Keith Cowling and Roger Sugden
The absolute and relative failures of European economies over recent years imply a general need to rethink the overall form and direction of industrial economic policies throughout the continent. Although there have been notable successes at certain points in time and for certain economies, in general Europe is in an economic crisis requiring new responses at regional and panEuropean levels. There are various symptoms of this crisis. One is the recent very high unemployment levels in industrialized countries; the average unemployment rate amongst members of the Organization for Economic Cooperation and Development (OECD) in Western Europe rose from 3 per cent in 1973, the end of the period of relatively full employment stretching back at least to the early 1960s, to 11 per cent in 1986, subsequently falling through 1989 before returning to the 1986 level in the early 1990s. Another symptom is the economic disintegration and collapse of the formerly centrally administered economies of Central and Eastern Europe, following their opening to the processes and structures of free market capitalism; by the end of 1992 output in these economies had already fallen by at least 16 per cent, a decline that was generally set to continue.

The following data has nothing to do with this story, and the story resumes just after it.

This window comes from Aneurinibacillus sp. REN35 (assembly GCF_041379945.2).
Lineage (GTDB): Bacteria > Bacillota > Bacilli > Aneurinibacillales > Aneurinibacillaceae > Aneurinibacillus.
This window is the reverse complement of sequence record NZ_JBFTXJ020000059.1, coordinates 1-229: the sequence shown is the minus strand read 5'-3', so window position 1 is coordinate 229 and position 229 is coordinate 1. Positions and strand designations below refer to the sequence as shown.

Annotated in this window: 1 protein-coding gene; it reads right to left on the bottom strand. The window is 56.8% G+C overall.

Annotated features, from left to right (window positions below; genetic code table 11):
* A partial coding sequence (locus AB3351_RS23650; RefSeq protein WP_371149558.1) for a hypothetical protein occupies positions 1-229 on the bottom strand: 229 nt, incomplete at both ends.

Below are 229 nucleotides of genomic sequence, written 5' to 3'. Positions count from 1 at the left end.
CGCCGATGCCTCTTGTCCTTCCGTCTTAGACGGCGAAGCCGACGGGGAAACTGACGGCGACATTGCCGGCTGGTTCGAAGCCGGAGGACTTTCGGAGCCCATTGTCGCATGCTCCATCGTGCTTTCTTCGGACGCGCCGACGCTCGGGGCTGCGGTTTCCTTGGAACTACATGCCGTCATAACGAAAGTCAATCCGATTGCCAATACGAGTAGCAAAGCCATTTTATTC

Our aim in this chapter is to consider the appropriate response to this crisis (see also Cowling and Sugden (1993a, 1994) for further detail). More specifically, we advocate an approach which addresses industrial issues in a coherent and consistent manner. We do not presume omniscient policy makers, rather a willingness to become involved in the strategy making of the major actors in
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Publication information: Book title: Europe's Economic Challenge:Analyses of Industrial Strategy and Agenda for the 1990s. Contributors: Patrizio Bianchi - Editor, Keith Cowling - Editor, Roger Sugden - Editor. Publisher: Routledge. Place of publication: New York. Publication year: 1994. Page number: 37.
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